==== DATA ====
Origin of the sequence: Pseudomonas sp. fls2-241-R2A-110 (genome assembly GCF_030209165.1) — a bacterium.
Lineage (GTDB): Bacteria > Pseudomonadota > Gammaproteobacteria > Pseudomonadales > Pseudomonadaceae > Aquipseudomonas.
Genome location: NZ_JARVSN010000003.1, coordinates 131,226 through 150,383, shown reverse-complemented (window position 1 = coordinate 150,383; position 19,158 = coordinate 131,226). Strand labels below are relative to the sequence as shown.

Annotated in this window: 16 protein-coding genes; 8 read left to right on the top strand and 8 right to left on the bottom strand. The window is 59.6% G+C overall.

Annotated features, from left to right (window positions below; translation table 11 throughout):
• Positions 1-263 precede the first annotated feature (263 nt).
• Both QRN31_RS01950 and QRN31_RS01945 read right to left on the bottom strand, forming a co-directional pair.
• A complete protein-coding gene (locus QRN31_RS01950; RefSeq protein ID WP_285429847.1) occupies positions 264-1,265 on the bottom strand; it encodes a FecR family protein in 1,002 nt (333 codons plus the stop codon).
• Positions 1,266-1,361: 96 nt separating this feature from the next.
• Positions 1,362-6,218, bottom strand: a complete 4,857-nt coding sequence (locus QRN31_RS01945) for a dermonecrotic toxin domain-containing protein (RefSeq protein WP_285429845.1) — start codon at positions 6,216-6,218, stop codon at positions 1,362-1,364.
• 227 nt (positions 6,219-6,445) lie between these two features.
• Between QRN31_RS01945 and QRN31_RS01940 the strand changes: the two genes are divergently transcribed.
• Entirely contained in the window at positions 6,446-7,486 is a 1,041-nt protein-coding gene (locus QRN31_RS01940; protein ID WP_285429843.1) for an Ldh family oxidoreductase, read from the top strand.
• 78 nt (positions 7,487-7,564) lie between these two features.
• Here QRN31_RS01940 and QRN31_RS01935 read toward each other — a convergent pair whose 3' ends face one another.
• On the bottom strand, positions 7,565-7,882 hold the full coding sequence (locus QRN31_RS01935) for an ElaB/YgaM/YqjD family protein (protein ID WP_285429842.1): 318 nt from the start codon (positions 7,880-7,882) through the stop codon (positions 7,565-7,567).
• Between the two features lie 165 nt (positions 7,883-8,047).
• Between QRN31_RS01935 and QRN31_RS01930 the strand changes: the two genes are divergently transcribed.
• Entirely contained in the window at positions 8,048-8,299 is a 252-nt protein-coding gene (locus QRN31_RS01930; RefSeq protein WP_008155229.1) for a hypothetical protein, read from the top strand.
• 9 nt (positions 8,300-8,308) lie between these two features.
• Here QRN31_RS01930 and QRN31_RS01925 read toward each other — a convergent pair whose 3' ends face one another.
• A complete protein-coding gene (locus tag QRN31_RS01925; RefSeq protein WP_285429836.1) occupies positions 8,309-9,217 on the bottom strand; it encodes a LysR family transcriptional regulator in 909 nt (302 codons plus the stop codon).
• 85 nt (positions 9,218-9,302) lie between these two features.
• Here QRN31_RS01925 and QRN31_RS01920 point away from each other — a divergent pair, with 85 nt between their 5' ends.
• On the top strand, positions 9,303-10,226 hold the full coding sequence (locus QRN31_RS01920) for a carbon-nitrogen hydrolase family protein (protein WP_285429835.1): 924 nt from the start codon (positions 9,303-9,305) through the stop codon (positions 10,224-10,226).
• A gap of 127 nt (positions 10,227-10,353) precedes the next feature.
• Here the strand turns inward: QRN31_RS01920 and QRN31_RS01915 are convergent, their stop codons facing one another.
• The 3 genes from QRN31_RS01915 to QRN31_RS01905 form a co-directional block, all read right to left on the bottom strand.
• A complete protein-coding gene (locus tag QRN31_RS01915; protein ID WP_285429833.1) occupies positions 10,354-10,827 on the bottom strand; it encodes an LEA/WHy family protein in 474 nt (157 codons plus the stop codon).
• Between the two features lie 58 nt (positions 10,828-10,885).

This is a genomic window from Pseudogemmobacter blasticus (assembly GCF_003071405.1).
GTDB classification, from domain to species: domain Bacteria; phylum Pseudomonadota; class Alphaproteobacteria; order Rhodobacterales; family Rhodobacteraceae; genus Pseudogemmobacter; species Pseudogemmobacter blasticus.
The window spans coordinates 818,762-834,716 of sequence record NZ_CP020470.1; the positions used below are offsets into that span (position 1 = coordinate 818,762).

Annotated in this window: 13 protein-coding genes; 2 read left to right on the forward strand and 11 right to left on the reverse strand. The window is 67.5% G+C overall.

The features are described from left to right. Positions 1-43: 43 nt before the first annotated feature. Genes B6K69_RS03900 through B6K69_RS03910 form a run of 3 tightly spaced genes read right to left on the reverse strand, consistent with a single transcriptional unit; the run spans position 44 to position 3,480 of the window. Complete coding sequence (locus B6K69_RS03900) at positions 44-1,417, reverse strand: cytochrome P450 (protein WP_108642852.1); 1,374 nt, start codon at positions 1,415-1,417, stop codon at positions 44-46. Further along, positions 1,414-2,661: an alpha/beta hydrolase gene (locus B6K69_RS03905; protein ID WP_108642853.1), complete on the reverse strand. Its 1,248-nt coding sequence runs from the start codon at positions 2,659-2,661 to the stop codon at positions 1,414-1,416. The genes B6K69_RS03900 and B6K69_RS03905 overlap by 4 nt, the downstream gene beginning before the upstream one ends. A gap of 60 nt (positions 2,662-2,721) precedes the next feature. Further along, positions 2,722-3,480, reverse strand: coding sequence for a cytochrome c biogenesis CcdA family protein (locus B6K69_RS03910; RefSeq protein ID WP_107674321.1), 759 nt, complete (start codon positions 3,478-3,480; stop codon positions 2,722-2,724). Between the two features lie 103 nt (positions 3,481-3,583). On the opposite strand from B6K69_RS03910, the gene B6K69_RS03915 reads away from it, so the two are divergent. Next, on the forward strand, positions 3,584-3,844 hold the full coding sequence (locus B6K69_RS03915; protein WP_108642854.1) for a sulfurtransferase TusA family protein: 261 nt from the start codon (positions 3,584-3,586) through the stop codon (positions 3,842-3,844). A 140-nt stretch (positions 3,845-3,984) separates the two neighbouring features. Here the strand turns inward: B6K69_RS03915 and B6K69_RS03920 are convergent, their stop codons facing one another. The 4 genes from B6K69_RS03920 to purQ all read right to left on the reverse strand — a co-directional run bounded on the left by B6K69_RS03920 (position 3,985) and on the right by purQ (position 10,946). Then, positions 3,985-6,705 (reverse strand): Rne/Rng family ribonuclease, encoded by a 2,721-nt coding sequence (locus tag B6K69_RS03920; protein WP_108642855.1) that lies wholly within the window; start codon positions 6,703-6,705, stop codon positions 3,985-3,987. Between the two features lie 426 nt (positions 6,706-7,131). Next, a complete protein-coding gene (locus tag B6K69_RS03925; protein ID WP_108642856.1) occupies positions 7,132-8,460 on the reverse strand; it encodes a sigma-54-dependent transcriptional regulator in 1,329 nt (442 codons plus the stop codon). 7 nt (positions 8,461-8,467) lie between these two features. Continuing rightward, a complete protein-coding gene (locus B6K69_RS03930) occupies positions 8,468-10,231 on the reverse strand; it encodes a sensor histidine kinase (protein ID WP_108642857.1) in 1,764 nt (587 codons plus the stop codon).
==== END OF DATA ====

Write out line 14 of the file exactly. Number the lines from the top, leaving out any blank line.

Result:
• 78 nt (positions 7,487-7,564) lie between these two features.